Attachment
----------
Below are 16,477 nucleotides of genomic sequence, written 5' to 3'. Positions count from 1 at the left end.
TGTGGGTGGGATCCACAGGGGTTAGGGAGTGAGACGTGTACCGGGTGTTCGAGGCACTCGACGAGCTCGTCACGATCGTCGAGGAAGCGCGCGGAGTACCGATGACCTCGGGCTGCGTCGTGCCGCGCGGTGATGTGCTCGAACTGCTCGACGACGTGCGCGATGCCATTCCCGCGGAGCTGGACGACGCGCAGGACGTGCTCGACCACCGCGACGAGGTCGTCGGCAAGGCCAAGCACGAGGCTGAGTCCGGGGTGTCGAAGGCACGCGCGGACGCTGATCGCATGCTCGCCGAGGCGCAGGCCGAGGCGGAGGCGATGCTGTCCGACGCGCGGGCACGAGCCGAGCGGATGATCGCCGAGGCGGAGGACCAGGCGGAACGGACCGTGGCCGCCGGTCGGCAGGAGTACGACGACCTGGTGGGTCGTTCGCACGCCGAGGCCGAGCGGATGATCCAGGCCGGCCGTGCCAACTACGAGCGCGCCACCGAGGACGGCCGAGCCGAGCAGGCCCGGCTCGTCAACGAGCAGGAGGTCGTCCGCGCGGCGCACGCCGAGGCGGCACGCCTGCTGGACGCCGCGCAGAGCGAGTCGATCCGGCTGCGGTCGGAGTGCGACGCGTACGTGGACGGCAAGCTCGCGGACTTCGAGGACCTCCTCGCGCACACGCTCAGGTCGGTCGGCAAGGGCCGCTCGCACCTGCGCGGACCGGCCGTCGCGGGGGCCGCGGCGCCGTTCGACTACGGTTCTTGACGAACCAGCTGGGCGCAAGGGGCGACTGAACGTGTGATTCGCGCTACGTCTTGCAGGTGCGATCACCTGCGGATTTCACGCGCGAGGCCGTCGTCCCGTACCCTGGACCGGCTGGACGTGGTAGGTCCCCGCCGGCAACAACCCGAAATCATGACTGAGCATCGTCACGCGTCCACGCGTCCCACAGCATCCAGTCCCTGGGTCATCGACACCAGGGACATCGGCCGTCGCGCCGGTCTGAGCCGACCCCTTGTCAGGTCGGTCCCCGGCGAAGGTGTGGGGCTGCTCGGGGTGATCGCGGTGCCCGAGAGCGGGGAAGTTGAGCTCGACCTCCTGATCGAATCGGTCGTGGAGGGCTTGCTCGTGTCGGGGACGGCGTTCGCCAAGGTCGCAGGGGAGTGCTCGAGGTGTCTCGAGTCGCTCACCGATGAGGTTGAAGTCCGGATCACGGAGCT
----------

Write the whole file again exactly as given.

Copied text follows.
Below are 16,477 nucleotides of genomic sequence, written 5' to 3'. Positions count from 1 at the left end.
TGTGGGTGGGATCCACAGGGGTTAGGGAGTGAGACGTGTACCGGGTGTTCGAGGCACTCGACGAGCTCGTCACGATCGTCGAGGAAGCGCGCGGAGTACCGATGACCTCGGGCTGCGTCGTGCCGCGCGGTGATGTGCTCGAACTGCTCGACGACGTGCGCGATGCCATTCCCGCGGAGCTGGACGACGCGCAGGACGTGCTCGACCACCGCGACGAGGTCGTCGGCAAGGCCAAGCACGAGGCTGAGTCCGGGGTGTCGAAGGCACGCGCGGACGCTGATCGCATGCTCGCCGAGGCGCAGGCCGAGGCGGAGGCGATGCTGTCCGACGCGCGGGCACGAGCCGAGCGGATGATCGCCGAGGCGGAGGACCAGGCGGAACGGACCGTGGCCGCCGGTCGGCAGGAGTACGACGACCTGGTGGGTCGTTCGCACGCCGAGGCCGAGCGGATGATCCAGGCCGGCCGTGCCAACTACGAGCGCGCCACCGAGGACGGCCGAGCCGAGCAGGCCCGGCTCGTCAACGAGCAGGAGGTCGTCCGCGCGGCGCACGCCGAGGCGGCACGCCTGCTGGACGCCGCGCAGAGCGAGTCGATCCGGCTGCGGTCGGAGTGCGACGCGTACGTGGACGGCAAGCTCGCGGACTTCGAGGACCTCCTCGCGCACACGCTCAGGTCGGTCGGCAAGGGCCGCTCGCACCTGCGCGGACCGGCCGTCGCGGGGGCCGCGGCGCCGTTCGACTACGGTTCTTGACGAACCAGCTGGGCGCAAGGGGCGACTGAACGTGTGATTCGCGCTACGTCTTGCAGGTGCGATCACCTGCGGATTTCACGCGCGAGGCCGTCGTCCCGTACCCTGGACCGGCTGGACGTGGTAGGTCCCCGCCGGCAACAACCCGAAATCATGACTGAGCATCGTCACGCGTCCACGCGTCCCACAGCATCCAGTCCCTGGGTCATCGACACCAGGGACATCGGCCGTCGCGCCGGTCTGAGCCGACCCCTTGTCAGGTCGGTCCCCGGCGAAGGTGTGGGGCTGCTCGGGGTGATCGCGGTGCCCGAGAGCGGGGAAGTTGAGCTCGACCTCCTGATCGAATCGGTCGTGGAGGGCTTGCTCGTGTCGGGGACGGCGTTCGCCAAGGTCGCAGGGGAGTGCTCGAGGTGTCTCGAGTCGCTCACCGATGAGGTTGAAGTCCGGATCACGGAGCT